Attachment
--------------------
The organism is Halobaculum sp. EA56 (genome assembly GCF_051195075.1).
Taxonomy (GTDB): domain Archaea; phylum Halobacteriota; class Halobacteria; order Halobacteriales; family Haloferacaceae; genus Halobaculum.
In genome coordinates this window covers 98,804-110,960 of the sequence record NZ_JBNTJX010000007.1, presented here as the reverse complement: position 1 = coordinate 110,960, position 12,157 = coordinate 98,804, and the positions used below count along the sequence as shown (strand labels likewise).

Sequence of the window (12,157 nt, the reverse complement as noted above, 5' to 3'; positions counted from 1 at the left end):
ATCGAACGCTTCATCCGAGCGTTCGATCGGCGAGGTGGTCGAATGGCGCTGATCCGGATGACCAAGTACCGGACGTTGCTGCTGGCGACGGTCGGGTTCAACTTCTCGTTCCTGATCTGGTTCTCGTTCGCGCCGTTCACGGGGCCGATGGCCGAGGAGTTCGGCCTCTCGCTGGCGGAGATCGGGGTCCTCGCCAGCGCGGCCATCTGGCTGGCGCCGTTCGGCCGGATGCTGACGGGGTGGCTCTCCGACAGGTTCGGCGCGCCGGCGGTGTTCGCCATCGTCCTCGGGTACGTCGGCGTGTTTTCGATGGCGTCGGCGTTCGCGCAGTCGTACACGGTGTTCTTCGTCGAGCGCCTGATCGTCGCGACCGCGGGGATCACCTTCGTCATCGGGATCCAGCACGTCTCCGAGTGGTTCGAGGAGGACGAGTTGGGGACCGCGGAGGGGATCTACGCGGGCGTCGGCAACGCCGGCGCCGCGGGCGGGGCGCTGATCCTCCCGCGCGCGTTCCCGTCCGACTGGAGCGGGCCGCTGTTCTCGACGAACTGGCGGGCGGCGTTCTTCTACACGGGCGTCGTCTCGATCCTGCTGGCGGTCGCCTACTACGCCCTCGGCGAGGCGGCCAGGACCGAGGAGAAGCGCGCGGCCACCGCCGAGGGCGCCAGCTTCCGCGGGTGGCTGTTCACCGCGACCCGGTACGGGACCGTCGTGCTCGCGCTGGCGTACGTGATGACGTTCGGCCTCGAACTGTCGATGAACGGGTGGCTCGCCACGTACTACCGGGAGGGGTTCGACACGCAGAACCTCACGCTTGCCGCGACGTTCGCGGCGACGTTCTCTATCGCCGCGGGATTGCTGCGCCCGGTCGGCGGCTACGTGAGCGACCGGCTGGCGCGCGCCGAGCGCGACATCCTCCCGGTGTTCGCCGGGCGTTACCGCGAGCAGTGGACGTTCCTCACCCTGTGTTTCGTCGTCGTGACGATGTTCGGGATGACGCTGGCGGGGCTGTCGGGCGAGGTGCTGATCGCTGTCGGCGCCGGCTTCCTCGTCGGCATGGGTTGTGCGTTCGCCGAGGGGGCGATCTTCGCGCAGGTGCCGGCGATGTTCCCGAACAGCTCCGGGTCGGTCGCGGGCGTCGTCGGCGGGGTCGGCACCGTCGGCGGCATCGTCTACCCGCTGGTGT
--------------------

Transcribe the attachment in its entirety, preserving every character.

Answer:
The organism is Halobaculum sp. EA56 (genome assembly GCF_051195075.1).
Taxonomy (GTDB): domain Archaea; phylum Halobacteriota; class Halobacteria; order Halobacteriales; family Haloferacaceae; genus Halobaculum.
In genome coordinates this window covers 98,804-110,960 of the sequence record NZ_JBNTJX010000007.1, presented here as the reverse complement: position 1 = coordinate 110,960, position 12,157 = coordinate 98,804, and the positions used below count along the sequence as shown (strand labels likewise).

Sequence of the window (12,157 nt, the reverse complement as noted above, 5' to 3'; positions counted from 1 at the left end):
ATCGAACGCTTCATCCGAGCGTTCGATCGGCGAGGTGGTCGAATGGCGCTGATCCGGATGACCAAGTACCGGACGTTGCTGCTGGCGACGGTCGGGTTCAACTTCTCGTTCCTGATCTGGTTCTCGTTCGCGCCGTTCACGGGGCCGATGGCCGAGGAGTTCGGCCTCTCGCTGGCGGAGATCGGGGTCCTCGCCAGCGCGGCCATCTGGCTGGCGCCGTTCGGCCGGATGCTGACGGGGTGGCTCTCCGACAGGTTCGGCGCGCCGGCGGTGTTCGCCATCGTCCTCGGGTACGTCGGCGTGTTTTCGATGGCGTCGGCGTTCGCGCAGTCGTACACGGTGTTCTTCGTCGAGCGCCTGATCGTCGCGACCGCGGGGATCACCTTCGTCATCGGGATCCAGCACGTCTCCGAGTGGTTCGAGGAGGACGAGTTGGGGACCGCGGAGGGGATCTACGCGGGCGTCGGCAACGCCGGCGCCGCGGGCGGGGCGCTGATCCTCCCGCGCGCGTTCCCGTCCGACTGGAGCGGGCCGCTGTTCTCGACGAACTGGCGGGCGGCGTTCTTCTACACGGGCGTCGTCTCGATCCTGCTGGCGGTCGCCTACTACGCCCTCGGCGAGGCGGCCAGGACCGAGGAGAAGCGCGCGGCCACCGCCGAGGGCGCCAGCTTCCGCGGGTGGCTGTTCACCGCGACCCGGTACGGGACCGTCGTGCTCGCGCTGGCGTACGTGATGACGTTCGGCCTCGAACTGTCGATGAACGGGTGGCTCGCCACGTACTACCGGGAGGGGTTCGACACGCAGAACCTCACGCTTGCCGCGACGTTCGCGGCGACGTTCTCTATCGCCGCGGGATTGCTGCGCCCGGTCGGCGGCTACGTGAGCGACCGGCTGGCGCGCGCCGAGCGCGACATCCTCCCGGTGTTCGCCGGGCGTTACCGCGAGCAGTGGACGTTCCTCACCCTGTGTTTCGTCGTCGTGACGATGTTCGGGATGACGCTGGCGGGGCTGTCGGGCGAGGTGCTGATCGCTGTCGGCGCCGGCTTCCTCGTCGGCATGGGTTGTGCGTTCGCCGAGGGGGCGATCTTCGCGCAGGTGCCGGCGATGTTCCCGAACAGCTCCGGGTCGGTCGCGGGCGTCGTCGGCGGGGTCGGCACCGTCGGCGGCATCGTCTACCCGCTGGTGT